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Satellite images reveal destruction in Rohingya villages

Associated Press Associated Press 21/11/2016 By ESTHER HTUSAN, Associated Press
This Thursday, Nov. 10, 2016, satellite image taken by DigitalGlobe and distributed by Human Rights Watch, Monday, Nov. 21, 2016, shows the building destruction in the village of Wa Peik, Maungdaw District, Myanmar. Human Rights Watch said Monday that high-definition satellite images show 820 newly identified structures destroyed this month in five Rohingya Muslim villages in the Myanmar's troubled Rakhine state where the military is carrying out counter-insurgency operations. (DigitalGlobe via AP) © The Associated Press This Thursday, Nov. 10, 2016, satellite image taken by DigitalGlobe and distributed by Human Rights Watch, Monday, Nov. 21, 2016, shows the building destruction in the village of Wa Peik, Maungdaw District, Myanmar. Human Rights Watch said Monday that high-definition satellite images show 820 newly identified structures destroyed this month in five Rohingya Muslim villages in the Myanmar's troubled Rakhine state where the military is carrying out counter-insurgency operations. (DigitalGlobe via AP)

YANGON, Myanmar — High-definition satellite images show 820 newly identified structures destroyed this month in five Rohingya Muslim villages in Myanmar's troubled Rakhine state where the military is carrying out counter-insurgency operations, a human rights group said Monday.

U.S.-based Human Rights Watch urged the government to invite the United Nations to assist in an impartial investigation.

"These alarming new satellite images confirm that the destruction in Rohingya villages is far greater and in more places than the government has admitted," said Brad Adams, the Asia director for the group.

The president's spokesman, Zaw Htay, last week accused Human Rights Watch of exaggeration after the release of an initial set of satellite imagery that showed 430 destroyed buildings in three villages.

He accused the international media of misreporting the situation in Rakhine, where the government has mounted a massive security operation since nine police officers were killed by unidentified assailants who attacked guard posts in Maungdaw village bordering Bangladesh last month.

The government has acknowledged using helicopter gunships in support of ground troops in the operations.

It has implied that the attacks were carried out by sympathizers of the minority Rohingya, who face intense discrimination, repression and violence in Rakhine state.

They have frequently been targeted by the Buddhist Rakhine majority, who view them as illegal migrants. The state denies them citizenship even though they have lived in the region for generations. More than 100,000 Rohingya still live in camps after being driven from their homes following clashes with the Rakhine people in 2012.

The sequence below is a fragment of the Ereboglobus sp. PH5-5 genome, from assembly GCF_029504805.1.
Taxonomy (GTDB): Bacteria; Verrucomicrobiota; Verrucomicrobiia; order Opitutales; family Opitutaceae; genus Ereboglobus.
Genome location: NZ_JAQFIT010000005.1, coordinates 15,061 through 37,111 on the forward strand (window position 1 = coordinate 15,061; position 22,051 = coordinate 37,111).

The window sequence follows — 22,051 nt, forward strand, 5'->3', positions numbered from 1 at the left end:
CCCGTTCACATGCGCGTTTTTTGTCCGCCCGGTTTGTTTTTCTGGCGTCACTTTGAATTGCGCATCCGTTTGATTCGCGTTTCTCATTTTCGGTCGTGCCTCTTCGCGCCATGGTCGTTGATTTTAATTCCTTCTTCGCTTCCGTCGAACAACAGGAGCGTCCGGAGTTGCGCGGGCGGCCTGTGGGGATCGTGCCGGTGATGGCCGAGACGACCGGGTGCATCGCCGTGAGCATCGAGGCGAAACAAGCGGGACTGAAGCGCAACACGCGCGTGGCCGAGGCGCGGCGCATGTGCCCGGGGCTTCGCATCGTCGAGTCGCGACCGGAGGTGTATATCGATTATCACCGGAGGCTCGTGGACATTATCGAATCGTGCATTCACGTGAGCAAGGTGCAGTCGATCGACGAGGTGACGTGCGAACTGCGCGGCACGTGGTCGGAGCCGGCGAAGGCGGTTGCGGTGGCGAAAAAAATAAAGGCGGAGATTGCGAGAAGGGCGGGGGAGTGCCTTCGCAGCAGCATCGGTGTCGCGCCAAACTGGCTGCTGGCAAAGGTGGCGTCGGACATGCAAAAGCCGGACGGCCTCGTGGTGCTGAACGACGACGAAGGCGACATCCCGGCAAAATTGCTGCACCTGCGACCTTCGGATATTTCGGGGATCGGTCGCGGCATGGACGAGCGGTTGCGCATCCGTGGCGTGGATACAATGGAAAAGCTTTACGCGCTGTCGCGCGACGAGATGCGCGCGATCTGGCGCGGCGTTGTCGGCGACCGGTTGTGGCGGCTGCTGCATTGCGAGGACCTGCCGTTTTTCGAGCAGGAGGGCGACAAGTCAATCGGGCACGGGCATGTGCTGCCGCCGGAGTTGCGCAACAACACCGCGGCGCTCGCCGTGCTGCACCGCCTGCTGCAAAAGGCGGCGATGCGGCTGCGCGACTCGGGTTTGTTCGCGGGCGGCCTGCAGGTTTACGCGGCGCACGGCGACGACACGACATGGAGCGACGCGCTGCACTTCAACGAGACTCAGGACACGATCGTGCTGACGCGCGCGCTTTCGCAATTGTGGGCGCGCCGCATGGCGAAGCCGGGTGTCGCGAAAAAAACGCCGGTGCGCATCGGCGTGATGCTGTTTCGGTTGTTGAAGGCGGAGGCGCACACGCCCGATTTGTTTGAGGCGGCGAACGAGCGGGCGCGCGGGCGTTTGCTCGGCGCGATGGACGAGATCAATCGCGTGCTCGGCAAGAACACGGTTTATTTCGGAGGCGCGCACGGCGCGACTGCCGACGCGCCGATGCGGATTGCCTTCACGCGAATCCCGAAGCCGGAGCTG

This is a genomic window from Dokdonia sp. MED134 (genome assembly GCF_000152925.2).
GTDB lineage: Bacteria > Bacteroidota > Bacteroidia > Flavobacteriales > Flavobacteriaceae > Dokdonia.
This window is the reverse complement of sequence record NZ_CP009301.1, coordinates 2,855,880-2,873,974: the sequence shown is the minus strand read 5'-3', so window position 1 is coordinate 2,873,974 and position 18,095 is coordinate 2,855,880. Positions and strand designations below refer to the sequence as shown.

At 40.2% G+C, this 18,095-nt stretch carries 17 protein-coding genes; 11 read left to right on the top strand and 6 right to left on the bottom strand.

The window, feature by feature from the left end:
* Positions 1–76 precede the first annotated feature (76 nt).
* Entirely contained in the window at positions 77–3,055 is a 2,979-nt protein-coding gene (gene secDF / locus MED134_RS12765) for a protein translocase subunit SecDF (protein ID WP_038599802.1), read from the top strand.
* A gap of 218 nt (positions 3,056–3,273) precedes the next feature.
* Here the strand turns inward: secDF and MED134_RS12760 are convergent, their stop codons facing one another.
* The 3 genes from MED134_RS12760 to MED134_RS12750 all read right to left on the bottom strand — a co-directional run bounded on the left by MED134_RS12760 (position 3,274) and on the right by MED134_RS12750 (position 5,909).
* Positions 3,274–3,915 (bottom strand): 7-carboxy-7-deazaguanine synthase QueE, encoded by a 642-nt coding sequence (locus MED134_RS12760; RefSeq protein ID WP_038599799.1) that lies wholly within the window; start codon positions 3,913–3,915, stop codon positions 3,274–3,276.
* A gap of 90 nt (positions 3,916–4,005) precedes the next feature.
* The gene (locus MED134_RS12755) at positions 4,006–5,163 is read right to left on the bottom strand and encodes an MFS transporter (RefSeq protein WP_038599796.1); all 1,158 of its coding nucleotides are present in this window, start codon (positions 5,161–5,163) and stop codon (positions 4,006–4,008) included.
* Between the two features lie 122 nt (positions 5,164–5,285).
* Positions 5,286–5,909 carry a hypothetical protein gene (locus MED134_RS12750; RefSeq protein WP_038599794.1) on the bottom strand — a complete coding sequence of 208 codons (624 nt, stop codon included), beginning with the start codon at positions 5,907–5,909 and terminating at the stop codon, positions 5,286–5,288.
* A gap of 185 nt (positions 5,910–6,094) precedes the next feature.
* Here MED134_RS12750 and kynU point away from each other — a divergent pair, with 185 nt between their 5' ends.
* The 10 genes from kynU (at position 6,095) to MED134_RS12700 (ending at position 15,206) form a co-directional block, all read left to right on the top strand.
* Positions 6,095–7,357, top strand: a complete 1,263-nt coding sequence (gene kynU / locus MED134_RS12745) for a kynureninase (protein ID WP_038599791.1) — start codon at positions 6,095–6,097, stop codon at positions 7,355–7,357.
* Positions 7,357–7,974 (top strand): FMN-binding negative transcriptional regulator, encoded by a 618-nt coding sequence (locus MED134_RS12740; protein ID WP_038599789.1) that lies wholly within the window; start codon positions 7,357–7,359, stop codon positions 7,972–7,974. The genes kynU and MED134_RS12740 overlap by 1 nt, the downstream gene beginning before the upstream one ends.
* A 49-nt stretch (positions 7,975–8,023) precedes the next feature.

Human Rights Watch said the new satellite imagery — recorded on Nov. 10 and Nov. 17-18 — brings to 1,250 the number of destroyed buildings documented by it.

"Instead of responding with military-era style accusations and denials, the government should simply look at the facts and take action to protect all people in Burma, whatever their religion or ethnicity," Adams said. Myanmar is also known as Burma.

Ko Ko Linn, an activist of Arakan Rohingya National Organization, said more than 100 people have been killed, at least 1,000 houses in Maungdaw have been burned and hundreds have been arrested.

The claims are impossible to verify, as are the government allegations because of access restrictions on journalists and aid workers.

Rohingya villager says the government is trying to systematically to drive Muslims minority from their villages.

On Friday, the United Nations warned of a worsening rights situation in Rakhine state. Tens of thousands of people have fled their homes amid the security operation. Humanitarian assistance has been suspended and civilians are reported to be caught up in military action, and there are reports of human rights abuses, including the alleged rape and sexual assault of women and girls.

The government blames the unidentified attackers of the border posts for burning homes but rights groups say the army is responsible for those and other abuses.

"After six weeks of violence with virtually no aid reaching tens of thousands of highly vulnerable people, the government needs to act decisively to assist them," Adams said. "A government with nothing to hide should have no problem granting access to journalists and human rights investigators."

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